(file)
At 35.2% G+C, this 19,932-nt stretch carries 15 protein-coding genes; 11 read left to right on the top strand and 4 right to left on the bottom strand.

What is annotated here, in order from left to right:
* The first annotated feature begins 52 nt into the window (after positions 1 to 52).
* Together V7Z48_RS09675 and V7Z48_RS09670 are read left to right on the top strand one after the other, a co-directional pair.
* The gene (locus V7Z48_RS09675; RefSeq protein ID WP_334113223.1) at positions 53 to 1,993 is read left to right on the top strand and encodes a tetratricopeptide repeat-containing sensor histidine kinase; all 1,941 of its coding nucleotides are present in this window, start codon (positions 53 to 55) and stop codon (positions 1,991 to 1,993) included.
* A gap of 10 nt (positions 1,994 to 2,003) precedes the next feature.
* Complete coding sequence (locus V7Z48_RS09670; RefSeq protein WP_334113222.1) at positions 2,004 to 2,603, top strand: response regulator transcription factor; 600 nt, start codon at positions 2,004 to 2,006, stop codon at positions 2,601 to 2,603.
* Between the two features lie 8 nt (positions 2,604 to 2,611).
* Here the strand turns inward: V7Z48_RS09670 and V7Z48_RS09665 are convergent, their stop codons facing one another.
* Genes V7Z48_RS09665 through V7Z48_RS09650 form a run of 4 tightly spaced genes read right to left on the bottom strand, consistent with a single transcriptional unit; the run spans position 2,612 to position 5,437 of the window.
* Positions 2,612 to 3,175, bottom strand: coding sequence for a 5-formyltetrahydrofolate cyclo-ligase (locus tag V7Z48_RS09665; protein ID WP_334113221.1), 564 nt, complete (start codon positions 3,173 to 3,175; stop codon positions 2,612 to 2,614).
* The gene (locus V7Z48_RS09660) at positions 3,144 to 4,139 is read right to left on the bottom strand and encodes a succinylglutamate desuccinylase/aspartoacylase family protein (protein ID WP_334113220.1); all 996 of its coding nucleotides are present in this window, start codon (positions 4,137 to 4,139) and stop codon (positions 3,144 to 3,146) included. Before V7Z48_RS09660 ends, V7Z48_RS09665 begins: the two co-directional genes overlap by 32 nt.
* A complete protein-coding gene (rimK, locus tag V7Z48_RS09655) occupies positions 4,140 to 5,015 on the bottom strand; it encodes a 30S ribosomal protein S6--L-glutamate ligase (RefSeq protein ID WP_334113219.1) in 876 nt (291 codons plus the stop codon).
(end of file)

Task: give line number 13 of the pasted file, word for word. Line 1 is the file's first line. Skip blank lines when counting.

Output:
* A complete protein-coding gene (rimK, locus tag V7Z48_RS09655) occupies positions 4,140 to 5,015 on the bottom strand; it encodes a 30S ribosomal protein S6--L-glutamate ligase (RefSeq protein ID WP_334113219.1) in 876 nt (291 codons plus the stop codon).